Compassion (and its sister, empathy) plays a huge role in getting through much of life, not just driving. A lot of it is about letting go and moving on when something unpleasant happens, or at least not instantly assuming that someone’s else carelessness was a deliberate slight. It doesn’t mean that you need to be happy about what happened; it’s perfectly all right—perhaps necessary— to get annoyed and angry. That’s what gives us our motivation. But it does mean that you have a choice in how you will act and feel, which means not taking revenge, becoming a road-rager, or making an already difficult situation even worse.
It’s also worth remembering that stupidity on the road doesn’t always signal malicious intent; the other driver may have been simply oblivious for any number of reasons. Getting angry at them and trying to educate them on the spot isn’t realistically going to help the situation. And, to be absolutely honest, you yourself have almost certainly triggered that exact situation multiple times for others, and you weren’t even aware of it.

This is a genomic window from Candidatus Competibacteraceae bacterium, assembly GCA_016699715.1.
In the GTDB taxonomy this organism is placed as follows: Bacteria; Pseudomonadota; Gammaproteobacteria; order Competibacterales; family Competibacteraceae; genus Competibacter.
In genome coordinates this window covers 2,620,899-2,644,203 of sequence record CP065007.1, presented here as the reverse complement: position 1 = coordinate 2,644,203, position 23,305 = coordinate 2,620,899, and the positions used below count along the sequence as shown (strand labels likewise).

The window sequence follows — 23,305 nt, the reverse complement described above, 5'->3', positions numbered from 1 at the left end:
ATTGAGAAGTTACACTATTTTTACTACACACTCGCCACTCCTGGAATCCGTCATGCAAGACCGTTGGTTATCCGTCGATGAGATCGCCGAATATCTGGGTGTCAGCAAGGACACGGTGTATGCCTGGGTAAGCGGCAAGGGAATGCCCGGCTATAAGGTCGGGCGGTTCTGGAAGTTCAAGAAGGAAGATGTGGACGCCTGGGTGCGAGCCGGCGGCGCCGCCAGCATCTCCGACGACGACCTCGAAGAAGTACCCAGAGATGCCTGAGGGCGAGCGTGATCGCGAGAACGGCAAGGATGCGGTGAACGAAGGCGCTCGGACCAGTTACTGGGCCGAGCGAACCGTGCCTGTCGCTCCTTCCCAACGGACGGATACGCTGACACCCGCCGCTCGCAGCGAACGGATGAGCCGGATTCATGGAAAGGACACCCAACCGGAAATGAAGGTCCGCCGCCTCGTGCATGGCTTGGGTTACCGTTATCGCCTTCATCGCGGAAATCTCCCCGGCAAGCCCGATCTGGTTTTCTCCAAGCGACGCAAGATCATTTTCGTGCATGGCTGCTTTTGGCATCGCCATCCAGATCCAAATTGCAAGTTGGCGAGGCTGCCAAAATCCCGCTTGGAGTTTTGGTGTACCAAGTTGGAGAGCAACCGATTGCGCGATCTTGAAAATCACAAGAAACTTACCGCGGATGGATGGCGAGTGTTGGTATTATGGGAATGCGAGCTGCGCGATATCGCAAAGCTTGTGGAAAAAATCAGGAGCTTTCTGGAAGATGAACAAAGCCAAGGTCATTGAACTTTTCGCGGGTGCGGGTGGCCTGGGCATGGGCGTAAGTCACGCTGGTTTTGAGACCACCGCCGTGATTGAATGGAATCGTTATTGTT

Modeling is actually the single biggest thing we can do, and—even better—it’s the easiest action! We can effect huge change if more of us are simply the drivers we want others to be, because humans naturally copy what their fellow beings are doing, even if they’re not always consciously aware of it. Keeping our speeds down, maintaining better spacing around us, staying out of the left lane except to pass, moving over to let others merge, and giving law enforcement and motorists room during roadside emergencies are all forms of positive modeling. These all lower the road “temperature,” so to speak, which helps keep us and others calmer.
And, absolutely refusing to talk to others on a cell phone (even hands free) while they’re driving and letting them know you won’t converse with them until they’re safely stopped sends a powerful message. Even putting on your email signature something like “Sent from my iPhone, but not while driving” does the same thing. After all, few things are more effective than social disapproval, consistently drip fed. (Which is not to be confused with social shaming, mind you—it’s merely a quiet statement of your boundaries with no lectures or snarky undertones.) Equipped with these three tools, we wield considerable power. We must use them daily and teach our children these values from a very young age, because they’re our best hope for not repeating the behavior we don’t want to see on our roads.